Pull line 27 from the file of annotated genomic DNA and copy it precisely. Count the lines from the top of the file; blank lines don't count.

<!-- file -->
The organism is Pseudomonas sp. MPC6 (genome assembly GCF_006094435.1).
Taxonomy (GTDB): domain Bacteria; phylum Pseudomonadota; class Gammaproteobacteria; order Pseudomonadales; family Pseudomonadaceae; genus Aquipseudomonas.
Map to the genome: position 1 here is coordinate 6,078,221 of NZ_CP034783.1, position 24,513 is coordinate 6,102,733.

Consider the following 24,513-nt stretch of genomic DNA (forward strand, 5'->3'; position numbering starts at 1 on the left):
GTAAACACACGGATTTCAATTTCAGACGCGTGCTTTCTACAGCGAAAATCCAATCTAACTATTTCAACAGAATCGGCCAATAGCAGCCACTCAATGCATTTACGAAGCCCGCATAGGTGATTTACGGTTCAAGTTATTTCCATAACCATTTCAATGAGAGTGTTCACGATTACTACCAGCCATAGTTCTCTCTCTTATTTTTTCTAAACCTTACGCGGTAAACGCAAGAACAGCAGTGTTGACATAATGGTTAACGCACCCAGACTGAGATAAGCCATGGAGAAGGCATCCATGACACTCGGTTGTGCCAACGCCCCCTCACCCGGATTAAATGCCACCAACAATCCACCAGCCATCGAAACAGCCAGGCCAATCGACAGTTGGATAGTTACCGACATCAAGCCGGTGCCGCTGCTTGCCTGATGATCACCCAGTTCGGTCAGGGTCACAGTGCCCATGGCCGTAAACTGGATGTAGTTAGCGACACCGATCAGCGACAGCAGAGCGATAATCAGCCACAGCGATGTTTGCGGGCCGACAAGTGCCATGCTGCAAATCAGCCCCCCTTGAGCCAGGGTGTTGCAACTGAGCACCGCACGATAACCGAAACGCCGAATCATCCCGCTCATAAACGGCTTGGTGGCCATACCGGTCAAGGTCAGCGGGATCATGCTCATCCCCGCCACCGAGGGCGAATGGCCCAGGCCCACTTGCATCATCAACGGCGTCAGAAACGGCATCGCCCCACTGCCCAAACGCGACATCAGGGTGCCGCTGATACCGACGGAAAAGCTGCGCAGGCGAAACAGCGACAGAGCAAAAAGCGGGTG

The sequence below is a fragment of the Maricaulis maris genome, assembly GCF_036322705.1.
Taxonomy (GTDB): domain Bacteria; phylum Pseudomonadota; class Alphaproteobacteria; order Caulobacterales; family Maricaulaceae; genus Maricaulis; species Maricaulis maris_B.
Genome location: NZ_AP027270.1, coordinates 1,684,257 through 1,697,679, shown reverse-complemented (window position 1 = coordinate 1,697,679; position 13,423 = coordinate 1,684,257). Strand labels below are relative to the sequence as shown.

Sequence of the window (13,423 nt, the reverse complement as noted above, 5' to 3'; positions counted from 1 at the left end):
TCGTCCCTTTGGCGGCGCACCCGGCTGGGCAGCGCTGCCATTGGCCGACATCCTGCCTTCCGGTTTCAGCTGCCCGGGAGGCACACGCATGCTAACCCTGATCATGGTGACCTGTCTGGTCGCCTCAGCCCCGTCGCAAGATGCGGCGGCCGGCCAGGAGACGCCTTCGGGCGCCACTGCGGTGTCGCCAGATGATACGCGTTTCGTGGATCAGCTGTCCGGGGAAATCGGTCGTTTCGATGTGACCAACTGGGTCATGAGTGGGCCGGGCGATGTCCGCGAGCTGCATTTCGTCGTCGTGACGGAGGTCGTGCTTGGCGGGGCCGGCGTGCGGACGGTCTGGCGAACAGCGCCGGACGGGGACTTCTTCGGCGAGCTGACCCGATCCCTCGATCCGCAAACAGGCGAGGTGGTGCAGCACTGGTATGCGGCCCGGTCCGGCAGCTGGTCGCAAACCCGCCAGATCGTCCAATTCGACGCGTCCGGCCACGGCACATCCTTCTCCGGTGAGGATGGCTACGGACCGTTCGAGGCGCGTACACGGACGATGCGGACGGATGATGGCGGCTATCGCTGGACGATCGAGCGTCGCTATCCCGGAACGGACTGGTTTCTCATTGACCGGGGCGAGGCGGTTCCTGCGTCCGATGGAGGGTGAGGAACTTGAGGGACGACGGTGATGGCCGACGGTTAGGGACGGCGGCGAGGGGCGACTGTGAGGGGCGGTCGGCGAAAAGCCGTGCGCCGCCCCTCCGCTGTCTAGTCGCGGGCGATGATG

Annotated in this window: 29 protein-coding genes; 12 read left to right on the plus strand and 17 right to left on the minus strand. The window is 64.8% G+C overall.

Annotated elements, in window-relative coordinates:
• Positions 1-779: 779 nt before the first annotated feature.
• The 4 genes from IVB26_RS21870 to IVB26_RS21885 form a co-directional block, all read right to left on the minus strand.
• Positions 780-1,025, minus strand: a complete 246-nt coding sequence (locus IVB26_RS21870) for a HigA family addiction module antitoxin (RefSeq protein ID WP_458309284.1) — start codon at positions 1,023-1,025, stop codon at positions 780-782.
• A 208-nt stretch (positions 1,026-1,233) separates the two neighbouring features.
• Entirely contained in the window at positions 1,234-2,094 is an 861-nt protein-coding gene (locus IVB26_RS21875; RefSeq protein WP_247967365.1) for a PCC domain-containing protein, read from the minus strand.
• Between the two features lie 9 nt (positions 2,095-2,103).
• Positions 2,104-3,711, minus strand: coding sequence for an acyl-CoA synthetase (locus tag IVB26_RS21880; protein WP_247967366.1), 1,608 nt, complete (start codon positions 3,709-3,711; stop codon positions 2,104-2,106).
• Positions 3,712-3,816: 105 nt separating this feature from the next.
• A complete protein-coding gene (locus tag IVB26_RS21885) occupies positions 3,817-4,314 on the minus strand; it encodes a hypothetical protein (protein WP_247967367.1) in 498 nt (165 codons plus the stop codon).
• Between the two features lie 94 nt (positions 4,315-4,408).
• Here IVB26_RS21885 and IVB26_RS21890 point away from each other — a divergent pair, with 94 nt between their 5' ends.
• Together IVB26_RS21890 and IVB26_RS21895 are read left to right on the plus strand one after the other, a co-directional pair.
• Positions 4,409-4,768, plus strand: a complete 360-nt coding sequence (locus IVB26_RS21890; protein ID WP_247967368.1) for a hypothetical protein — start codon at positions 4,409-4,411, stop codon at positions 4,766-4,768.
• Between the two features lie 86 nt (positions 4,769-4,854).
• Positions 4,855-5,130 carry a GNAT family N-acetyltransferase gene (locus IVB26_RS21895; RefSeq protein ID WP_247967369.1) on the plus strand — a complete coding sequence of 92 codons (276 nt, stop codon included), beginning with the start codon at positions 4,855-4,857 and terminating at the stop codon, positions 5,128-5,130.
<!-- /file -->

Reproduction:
• Positions 4,855-5,130 carry a GNAT family N-acetyltransferase gene (locus IVB26_RS21895; RefSeq protein ID WP_247967369.1) on the plus strand — a complete coding sequence of 92 codons (276 nt, stop codon included), beginning with the start codon at positions 4,855-4,857 and terminating at the stop codon, positions 5,128-5,130.